The year is 1680, in the heart of the Golden Age of Piracy, and more than three hundred daring, hardened pirates—a potent mix of low-life scallywags and a rare breed of gentlemen buccaneers—gather on a remote Caribbean island. The plan: to wreak havoc on the Pacific coastline, raiding cities, mines, and merchant ships. The booty: the bright gleam of Spanish gold and the chance to become legends. So begins one of the greatest piratical adventures of the era—a story not given its full due until now.
Thomson, in his new book Born to be Hanged, brings 17th century pirating to a new level ... The book opens with an excellent history of pirating in the late 1600s and explains that the various concepts of the swashbuckling pirate that are seen in today’s literature are not quite the reality of such men ... The story is riddled from beginning to end with the tensions experienced by the pirates as they pursue their major goals—treasures and expunging the Spaniards from their forts and their ships. So much of the story is gained from the pirates’ journals, that the scale is tipped, for the most part, in favor of the pirates and to the detriment of the Spanish. Regardless of each excursion’s success or failure, it’s a rousing tale from beginning to end ... As the journey comes to an end and the surviving buccaneers find themselves back in England facing charges for pirating, there is a sense that the excitement of the first three-quarters of the book has lagged somewhat. That should not, however, deter the reader. The story is filled with tension, conflict, and explicit details to make it an enjoyable as well as educational read.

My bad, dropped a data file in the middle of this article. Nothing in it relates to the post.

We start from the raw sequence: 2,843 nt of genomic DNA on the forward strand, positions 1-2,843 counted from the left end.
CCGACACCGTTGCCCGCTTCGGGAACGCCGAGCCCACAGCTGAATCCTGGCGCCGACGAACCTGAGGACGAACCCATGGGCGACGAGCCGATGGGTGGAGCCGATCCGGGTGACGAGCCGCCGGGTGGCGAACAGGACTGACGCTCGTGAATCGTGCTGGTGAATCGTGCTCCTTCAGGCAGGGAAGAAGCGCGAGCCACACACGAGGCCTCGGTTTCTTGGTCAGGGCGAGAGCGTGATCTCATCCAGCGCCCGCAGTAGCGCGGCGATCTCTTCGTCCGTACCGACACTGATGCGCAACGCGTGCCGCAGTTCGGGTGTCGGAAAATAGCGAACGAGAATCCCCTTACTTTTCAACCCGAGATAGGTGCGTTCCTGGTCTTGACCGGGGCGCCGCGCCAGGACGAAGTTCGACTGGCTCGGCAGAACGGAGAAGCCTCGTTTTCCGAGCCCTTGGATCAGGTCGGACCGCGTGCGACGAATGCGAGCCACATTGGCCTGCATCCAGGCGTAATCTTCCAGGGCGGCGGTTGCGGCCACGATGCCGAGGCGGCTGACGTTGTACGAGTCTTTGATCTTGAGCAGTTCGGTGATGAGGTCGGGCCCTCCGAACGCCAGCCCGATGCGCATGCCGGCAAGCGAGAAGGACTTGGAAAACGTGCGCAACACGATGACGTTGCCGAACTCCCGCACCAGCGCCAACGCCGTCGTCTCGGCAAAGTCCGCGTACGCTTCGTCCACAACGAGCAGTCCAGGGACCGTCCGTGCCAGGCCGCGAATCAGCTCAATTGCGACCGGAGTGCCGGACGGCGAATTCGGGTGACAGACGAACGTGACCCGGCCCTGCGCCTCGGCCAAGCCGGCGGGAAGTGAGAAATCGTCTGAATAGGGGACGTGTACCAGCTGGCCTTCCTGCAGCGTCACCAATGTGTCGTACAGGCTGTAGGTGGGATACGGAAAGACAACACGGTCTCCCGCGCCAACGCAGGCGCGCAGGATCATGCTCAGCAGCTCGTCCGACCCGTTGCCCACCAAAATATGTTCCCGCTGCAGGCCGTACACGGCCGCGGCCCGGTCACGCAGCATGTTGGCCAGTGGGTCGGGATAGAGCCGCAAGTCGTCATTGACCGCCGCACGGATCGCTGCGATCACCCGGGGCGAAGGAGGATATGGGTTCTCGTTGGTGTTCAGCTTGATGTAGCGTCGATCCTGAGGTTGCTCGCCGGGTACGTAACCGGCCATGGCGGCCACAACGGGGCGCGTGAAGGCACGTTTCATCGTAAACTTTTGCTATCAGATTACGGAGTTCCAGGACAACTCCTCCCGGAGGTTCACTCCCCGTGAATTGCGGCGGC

Rollicking ... Thomson fleshes out each audacious attack and narrow escape with wit and insight, delving into seafaring terminology and the customs of piracy as he relates the buccaneers’ brushes with mutinies, storms, and deadly flora and fauna. By focusing on the individuals who kept accounts of the adventure, Thomson humanizes the 'Brethren of the Coast,' shedding light on their motivations, histories, and relationships ... Every action-packed page is certain to thrill connoisseurs of piracy and seafaring history.
Thomson eloquently proves Mark Twain’s oft-cited adage, 'Truth is stranger than fiction.' Thanks to lively writing and thorough research, Thomson’s pirates burst from the pages as vividly and compellingly as those in the Pirates of the Caribbean film series rule the screen ... Thomson writes in punchy, short chapters, which often end with a cliffhanger, while black-and-white illustrations and maps help readers follow the voyages. The author also helpfully defines many arcane nautical terms, including a reveal about aargh and the origin of modern words like avocado and barbecue. The entertaining suspense and high energy continue to the very end.